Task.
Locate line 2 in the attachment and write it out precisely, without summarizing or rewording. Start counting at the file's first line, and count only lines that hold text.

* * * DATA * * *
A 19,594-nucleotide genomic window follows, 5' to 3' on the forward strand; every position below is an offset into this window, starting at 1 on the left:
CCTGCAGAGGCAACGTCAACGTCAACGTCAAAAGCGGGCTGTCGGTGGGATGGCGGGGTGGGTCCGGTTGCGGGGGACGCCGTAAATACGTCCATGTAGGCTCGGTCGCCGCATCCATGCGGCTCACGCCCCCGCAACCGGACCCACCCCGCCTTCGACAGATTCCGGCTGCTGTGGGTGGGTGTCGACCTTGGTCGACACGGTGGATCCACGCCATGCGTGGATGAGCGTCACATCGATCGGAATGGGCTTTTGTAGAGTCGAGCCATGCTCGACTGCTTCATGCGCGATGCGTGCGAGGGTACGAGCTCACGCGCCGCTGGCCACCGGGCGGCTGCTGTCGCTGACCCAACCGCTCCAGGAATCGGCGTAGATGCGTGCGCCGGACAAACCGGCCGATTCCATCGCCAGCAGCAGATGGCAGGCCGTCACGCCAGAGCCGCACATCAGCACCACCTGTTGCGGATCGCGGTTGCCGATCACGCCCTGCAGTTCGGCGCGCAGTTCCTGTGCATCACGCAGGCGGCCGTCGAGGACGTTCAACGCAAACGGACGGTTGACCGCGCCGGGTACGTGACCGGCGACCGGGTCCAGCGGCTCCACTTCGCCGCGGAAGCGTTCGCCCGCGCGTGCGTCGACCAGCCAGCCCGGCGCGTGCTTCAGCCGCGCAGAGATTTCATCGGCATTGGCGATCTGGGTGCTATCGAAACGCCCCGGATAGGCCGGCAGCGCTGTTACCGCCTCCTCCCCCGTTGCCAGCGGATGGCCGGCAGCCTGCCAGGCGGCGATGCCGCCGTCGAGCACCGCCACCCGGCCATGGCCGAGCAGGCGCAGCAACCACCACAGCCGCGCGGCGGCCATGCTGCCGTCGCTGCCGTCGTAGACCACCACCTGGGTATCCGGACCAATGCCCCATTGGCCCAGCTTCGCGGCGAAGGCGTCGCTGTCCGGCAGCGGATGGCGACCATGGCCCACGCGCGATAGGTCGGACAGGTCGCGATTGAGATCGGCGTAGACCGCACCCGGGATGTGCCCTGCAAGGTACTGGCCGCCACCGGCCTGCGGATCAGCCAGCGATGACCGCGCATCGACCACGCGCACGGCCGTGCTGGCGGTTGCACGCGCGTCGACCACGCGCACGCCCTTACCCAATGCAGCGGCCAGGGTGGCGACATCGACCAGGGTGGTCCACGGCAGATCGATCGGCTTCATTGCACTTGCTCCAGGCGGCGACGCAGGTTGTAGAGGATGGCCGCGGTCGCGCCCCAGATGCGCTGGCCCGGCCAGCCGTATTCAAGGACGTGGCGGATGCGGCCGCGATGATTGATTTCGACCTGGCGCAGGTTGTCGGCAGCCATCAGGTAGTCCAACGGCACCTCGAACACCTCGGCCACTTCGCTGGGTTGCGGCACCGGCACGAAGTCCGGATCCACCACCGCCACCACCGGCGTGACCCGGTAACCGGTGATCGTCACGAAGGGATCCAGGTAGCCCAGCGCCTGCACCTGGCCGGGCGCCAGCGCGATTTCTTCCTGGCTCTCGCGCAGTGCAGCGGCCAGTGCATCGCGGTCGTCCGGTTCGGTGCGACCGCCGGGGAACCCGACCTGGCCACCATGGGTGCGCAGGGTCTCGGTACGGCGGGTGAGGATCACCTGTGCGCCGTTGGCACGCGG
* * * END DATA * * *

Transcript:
CCTGCAGAGGCAACGTCAACGTCAACGTCAAAAGCGGGCTGTCGGTGGGATGGCGGGGTGGGTCCGGTTGCGGGGGACGCCGTAAATACGTCCATGTAGGCTCGGTCGCCGCATCCATGCGGCTCACGCCCCCGCAACCGGACCCACCCCGCCTTCGACAGATTCCGGCTGCTGTGGGTGGGTGTCGACCTTGGTCGACACGGTGGATCCACGCCATGCGTGGATGAGCGTCACATCGATCGGAATGGGCTTTTGTAGAGTCGAGCCATGCTCGACTGCTTCATGCGCGATGCGTGCGAGGGTACGAGCTCACGCGCCGCTGGCCACCGGGCGGCTGCTGTCGCTGACCCAACCGCTCCAGGAATCGGCGTAGATGCGTGCGCCGGACAAACCGGCCGATTCCATCGCCAGCAGCAGATGGCAGGCCGTCACGCCAGAGCCGCACATCAGCACCACCTGTTGCGGATCGCGGTTGCCGATCACGCCCTGCAGTTCGGCGCGCAGTTCCTGTGCATCACGCAGGCGGCCGTCGAGGACGTTCAACGCAAACGGACGGTTGACCGCGCCGGGTACGTGACCGGCGACCGGGTCCAGCGGCTCCACTTCGCCGCGGAAGCGTTCGCCCGCGCGTGCGTCGACCAGCCAGCCCGGCGCGTGCTTCAGCCGCGCAGAGATTTCATCGGCATTGGCGATCTGGGTGCTATCGAAACGCCCCGGATAGGCCGGCAGCGCTGTTACCGCCTCCTCCCCCGTTGCCAGCGGATGGCCGGCAGCCTGCCAGGCGGCGATGCCGCCGTCGAGCACCGCCACCCGGCCATGGCCGAGCAGGCGCAGCAACCACCACAGCCGCGCGGCGGCCATGCTGCCGTCGCTGCCGTCGTAGACCACCACCTGGGTATCCGGACCAATGCCCCATTGGCCCAGCTTCGCGGCGAAGGCGTCGCTGTCCGGCAGCGGATGGCGACCATGGCCCACGCGCGATAGGTCGGACAGGTCGCGATTGAGATCGGCGTAGACCGCACCCGGGATGTGCCCTGCAAGGTACTGGCCGCCACCGGCCTGCGGATCAGCCAGCGATGACCGCGCATCGACCACGCGCACGGCCGTGCTGGCGGTTGCACGCGCGTCGACCACGCGCACGCCCTTACCCAATGCAGCGGCCAGGGTGGCGACATCGACCAGGGTGGTCCACGGCAGATCGATCGGCTTCATTGCACTTGCTCCAGGCGGCGACGCAGGTTGTAGAGGATGGCCGCGGTCGCGCCCCAGATGCGCTGGCCCGGCCAGCCGTATTCAAGGACGTGGCGGATGCGGCCGCGATGATTGATTTCGACCTGGCGCAGGTTGTCGGCAGCCATCAGGTAGTCCAACGGCACCTCGAACACCTCGGCCACTTCGCTGGGTTGCGGCACCGGCACGAAGTCCGGATCCACCACCGCCACCACCGGCGTGACCCGGTAACCGGTGATCGTCACGAAGGGATCCAGGTAGCCCAGCGCCTGCACCTGGCCGGGCGCCAGCGCGATTTCTTCCTGGCTCTCGCGCAGTGCAGCGGCCAGTGCATCGCGGTCGTCCGGTTCGGTGCGACCGCCGGGGAACCCGACCTGGCCACCATGGGTGCGCAGGGTCTCGGTACGGCGGGTGAGGATCACCTGTGCGCCGTTGGCACGCGG